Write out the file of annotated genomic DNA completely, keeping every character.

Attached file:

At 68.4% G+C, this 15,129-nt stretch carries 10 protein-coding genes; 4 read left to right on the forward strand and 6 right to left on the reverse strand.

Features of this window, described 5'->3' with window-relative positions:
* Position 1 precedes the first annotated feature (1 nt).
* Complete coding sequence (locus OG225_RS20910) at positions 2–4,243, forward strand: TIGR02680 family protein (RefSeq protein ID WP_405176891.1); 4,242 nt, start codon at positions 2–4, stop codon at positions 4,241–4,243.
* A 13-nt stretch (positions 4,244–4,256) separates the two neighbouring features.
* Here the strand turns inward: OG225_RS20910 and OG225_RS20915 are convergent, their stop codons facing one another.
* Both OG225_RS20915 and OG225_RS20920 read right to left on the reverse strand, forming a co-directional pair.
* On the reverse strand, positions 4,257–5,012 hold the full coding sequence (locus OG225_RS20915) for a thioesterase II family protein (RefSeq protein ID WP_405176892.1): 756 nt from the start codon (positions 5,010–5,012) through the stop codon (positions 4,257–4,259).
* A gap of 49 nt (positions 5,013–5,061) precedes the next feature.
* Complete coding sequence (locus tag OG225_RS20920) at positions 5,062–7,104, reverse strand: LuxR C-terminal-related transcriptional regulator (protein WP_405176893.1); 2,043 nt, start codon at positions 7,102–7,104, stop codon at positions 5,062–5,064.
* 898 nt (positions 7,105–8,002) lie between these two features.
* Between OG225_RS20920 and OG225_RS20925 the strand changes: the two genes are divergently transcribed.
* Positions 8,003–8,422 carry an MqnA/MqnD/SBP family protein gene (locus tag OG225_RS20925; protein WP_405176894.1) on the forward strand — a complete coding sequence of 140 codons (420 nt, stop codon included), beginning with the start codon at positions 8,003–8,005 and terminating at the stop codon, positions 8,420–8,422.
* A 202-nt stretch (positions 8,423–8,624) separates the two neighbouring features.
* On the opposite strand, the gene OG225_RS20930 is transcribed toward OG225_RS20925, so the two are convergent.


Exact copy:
At 68.4% G+C, this 15,129-nt stretch carries 10 protein-coding genes; 4 read left to right on the forward strand and 6 right to left on the reverse strand.

Features of this window, described 5'->3' with window-relative positions:
* Position 1 precedes the first annotated feature (1 nt).
* Complete coding sequence (locus OG225_RS20910) at positions 2–4,243, forward strand: TIGR02680 family protein (RefSeq protein ID WP_405176891.1); 4,242 nt, start codon at positions 2–4, stop codon at positions 4,241–4,243.
* A 13-nt stretch (positions 4,244–4,256) separates the two neighbouring features.
* Here the strand turns inward: OG225_RS20910 and OG225_RS20915 are convergent, their stop codons facing one another.
* Both OG225_RS20915 and OG225_RS20920 read right to left on the reverse strand, forming a co-directional pair.
* On the reverse strand, positions 4,257–5,012 hold the full coding sequence (locus OG225_RS20915) for a thioesterase II family protein (RefSeq protein ID WP_405176892.1): 756 nt from the start codon (positions 5,010–5,012) through the stop codon (positions 4,257–4,259).
* A gap of 49 nt (positions 5,013–5,061) precedes the next feature.
* Complete coding sequence (locus tag OG225_RS20920) at positions 5,062–7,104, reverse strand: LuxR C-terminal-related transcriptional regulator (protein WP_405176893.1); 2,043 nt, start codon at positions 7,102–7,104, stop codon at positions 5,062–5,064.
* 898 nt (positions 7,105–8,002) lie between these two features.
* Between OG225_RS20920 and OG225_RS20925 the strand changes: the two genes are divergently transcribed.
* Positions 8,003–8,422 carry an MqnA/MqnD/SBP family protein gene (locus tag OG225_RS20925; protein WP_405176894.1) on the forward strand — a complete coding sequence of 140 codons (420 nt, stop codon included), beginning with the start codon at positions 8,003–8,005 and terminating at the stop codon, positions 8,420–8,422.
* A 202-nt stretch (positions 8,423–8,624) separates the two neighbouring features.
* On the opposite strand, the gene OG225_RS20930 is transcribed toward OG225_RS20925, so the two are convergent.